Singaporeans among foreign militants fighting Philippine army in Marawi

Pauline Gross
June 2, 2017

Defence Secretary Delfin Lorenzana identified the militants as members of the Maute group.

Philippines President Rodrigo Duterte has all but given his soldiers carte blanche in the battle against Islamic State-affiliated Maute fighters, even joking he'd take responsibility if his soldiers violate citizens' rights in Mindanao, including by committing rape.

Mayor Maria Isabelle Climaco-Salazar said the declaration is based on the recommendation of the joint police-military Task Force Zamboanga as "part of the stepped-up security measures" to ensure safety and protection of civilians.

Meanwhile, as the military continued clearing operations in Marawi yesterday, the local government of Zamboanga City has declared a "No ID-No Entry" policy at its borders and checkpoints.

Maute militants flew an IS flag in one of the city's mosques past year, a local resident said, speaking on condition of anonymity, fearing for his safety.

Attack helicopters were streaking low over Marawi on Monday, firing rockets at militant hideouts, as heavily armed soldiers went house to house in search of fighters.

Hosted by Aljo Bendijo and Kathy San Gabriel, the forum had a resident of Marawi City and political analysts to explain the situation and clarify the need for martial law.

"They have been sending us text messages, calling our hotline, requesting us to send rescue teams but we can not simply go to areas which are inaccessible to us", Adiong told AFP. "If there's an open defiance, you will die", the brash president said, adding, "If it means many people dying, so be it".

Duterte also imposed martial law across the entire southern region of Mindanao, which is home to 20 million people, to stop what he said was the rising threat of an IS caliphate being established.

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"We can still talk about it", Mr Duterte said.

The MHA statement came after Philippines authorities said on Friday (May 26) that Singaporeans are among the foreign nationals fighting in Marawi City.

Residents have been sending appeals for help via text message, but rescue teams have not been able to penetrate the districts where they are located, said Zia Alonto Adiong, spokesman for the local province of Lanao Del Sur.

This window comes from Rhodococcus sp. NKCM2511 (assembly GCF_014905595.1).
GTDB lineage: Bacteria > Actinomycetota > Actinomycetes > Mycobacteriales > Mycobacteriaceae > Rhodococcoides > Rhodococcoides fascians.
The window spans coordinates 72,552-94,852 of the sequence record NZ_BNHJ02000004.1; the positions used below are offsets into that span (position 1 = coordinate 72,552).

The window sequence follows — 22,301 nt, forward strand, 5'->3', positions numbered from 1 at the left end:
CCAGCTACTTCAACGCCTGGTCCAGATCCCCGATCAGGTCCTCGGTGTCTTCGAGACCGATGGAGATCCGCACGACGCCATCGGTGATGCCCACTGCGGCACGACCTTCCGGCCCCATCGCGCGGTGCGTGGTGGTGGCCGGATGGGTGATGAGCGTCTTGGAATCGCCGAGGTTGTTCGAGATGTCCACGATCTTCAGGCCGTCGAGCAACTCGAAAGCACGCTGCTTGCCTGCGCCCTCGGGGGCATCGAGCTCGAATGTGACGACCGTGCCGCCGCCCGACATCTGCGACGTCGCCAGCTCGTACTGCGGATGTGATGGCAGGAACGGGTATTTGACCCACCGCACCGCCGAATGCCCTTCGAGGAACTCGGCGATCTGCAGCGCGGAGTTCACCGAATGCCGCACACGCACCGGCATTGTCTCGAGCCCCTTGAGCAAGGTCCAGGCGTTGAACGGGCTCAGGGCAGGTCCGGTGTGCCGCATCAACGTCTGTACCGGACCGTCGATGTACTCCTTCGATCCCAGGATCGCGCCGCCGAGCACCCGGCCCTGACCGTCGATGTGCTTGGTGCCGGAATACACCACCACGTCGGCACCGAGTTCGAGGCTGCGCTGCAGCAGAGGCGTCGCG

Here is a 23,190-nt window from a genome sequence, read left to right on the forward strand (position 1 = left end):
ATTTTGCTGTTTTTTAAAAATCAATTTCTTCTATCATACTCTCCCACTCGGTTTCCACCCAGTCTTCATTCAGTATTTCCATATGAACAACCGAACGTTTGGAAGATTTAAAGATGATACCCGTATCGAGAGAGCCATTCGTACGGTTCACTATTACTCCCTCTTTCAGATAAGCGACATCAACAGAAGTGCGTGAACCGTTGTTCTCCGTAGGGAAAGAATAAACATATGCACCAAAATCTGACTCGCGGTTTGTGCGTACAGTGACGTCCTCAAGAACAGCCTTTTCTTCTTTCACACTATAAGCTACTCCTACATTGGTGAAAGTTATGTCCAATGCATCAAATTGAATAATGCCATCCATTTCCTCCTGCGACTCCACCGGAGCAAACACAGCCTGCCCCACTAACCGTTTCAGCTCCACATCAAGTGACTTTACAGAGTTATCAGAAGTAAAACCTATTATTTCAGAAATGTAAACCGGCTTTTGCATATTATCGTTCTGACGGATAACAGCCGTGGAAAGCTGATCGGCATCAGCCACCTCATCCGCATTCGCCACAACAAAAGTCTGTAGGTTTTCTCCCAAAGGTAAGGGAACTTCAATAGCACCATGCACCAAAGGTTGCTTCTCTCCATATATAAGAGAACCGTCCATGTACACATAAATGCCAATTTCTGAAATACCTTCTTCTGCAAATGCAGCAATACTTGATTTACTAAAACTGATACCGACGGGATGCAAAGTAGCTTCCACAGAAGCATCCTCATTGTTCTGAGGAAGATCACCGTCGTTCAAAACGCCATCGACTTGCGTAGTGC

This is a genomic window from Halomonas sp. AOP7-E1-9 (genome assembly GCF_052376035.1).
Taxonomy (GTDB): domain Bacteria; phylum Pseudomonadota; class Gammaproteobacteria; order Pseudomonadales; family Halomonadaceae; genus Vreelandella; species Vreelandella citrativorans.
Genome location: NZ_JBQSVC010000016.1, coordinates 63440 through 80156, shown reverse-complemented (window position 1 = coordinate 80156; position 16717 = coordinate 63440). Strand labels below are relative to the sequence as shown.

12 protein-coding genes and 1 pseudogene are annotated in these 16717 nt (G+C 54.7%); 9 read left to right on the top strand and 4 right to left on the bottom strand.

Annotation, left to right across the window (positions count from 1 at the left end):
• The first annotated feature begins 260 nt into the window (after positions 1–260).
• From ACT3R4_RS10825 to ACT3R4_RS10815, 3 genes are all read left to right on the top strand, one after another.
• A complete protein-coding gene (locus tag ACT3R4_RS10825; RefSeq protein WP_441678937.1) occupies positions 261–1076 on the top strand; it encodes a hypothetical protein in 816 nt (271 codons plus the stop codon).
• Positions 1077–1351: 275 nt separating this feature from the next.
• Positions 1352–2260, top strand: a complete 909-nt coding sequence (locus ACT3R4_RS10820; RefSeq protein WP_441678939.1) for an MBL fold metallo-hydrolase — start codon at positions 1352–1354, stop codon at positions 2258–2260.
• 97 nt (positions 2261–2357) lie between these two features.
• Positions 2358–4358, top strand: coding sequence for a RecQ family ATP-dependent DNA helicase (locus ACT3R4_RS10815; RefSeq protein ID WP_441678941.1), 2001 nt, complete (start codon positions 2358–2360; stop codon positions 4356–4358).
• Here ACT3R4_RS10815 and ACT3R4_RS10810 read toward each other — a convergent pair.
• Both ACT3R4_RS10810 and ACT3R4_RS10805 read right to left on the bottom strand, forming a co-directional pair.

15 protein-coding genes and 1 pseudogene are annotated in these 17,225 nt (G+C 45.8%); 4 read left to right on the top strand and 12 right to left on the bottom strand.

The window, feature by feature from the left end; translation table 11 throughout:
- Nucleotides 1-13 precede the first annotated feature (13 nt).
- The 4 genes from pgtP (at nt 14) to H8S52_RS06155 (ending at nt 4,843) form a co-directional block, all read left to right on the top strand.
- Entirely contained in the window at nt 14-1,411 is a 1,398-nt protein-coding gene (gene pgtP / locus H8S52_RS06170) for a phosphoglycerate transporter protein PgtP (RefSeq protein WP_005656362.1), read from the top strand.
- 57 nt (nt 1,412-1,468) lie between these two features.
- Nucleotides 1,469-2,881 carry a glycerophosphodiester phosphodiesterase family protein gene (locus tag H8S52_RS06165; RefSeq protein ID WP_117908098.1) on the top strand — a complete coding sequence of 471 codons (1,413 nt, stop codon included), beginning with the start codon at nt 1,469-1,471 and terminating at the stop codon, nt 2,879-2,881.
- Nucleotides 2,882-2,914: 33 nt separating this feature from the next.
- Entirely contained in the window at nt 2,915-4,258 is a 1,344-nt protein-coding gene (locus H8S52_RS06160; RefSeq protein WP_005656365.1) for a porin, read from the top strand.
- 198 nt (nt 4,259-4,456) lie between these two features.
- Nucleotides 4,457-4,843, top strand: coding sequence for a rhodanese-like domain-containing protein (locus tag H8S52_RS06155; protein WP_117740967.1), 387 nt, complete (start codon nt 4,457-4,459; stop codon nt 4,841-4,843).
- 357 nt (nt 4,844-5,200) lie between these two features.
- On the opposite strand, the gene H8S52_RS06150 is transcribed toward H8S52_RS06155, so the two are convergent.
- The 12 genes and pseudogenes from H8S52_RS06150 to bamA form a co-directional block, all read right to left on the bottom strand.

The violence erupted in the moments after a failed attempt by security forces to capture Isnilon Hapilon, a leader of a radical faction of another extremist group, who the government believes is Islamic State's point-man in the Philippines.

Brig. Gen. Carlito Galvez Jr., chief of the armed forces of the Philippines Western Mindanao Command, told reporters they are now on the offensive and assured they will try their best to clear the city as soon as possible. Hapilon has also suffered a mild stroke, he said. "We have to finish this".

Ano also said foreign fighters were believed to be inside, but he was more cautious. Ano said the gunmen were prepared to fight due to their Ramadan attack plot.

"In as much as we would like to avoid collateral damage, these rebels are forcing the hand of government by hiding and holding out inside private homes, government buildings and other facilities", said military spokesman Brigadier-General Restituto Padilla. He also heads an alliance that includes at least 10 smaller militant groups, including the Maute, which have a heavy presence in Marawi and were instrumental in fighting off government forces in this week's battles.

The violence is the latest in four decades of conflict across the southern third of the mostly Catholic Philippines, where a Muslim separatist rebellion has claimed more than 120,000 lives.

Other reports by GizPress

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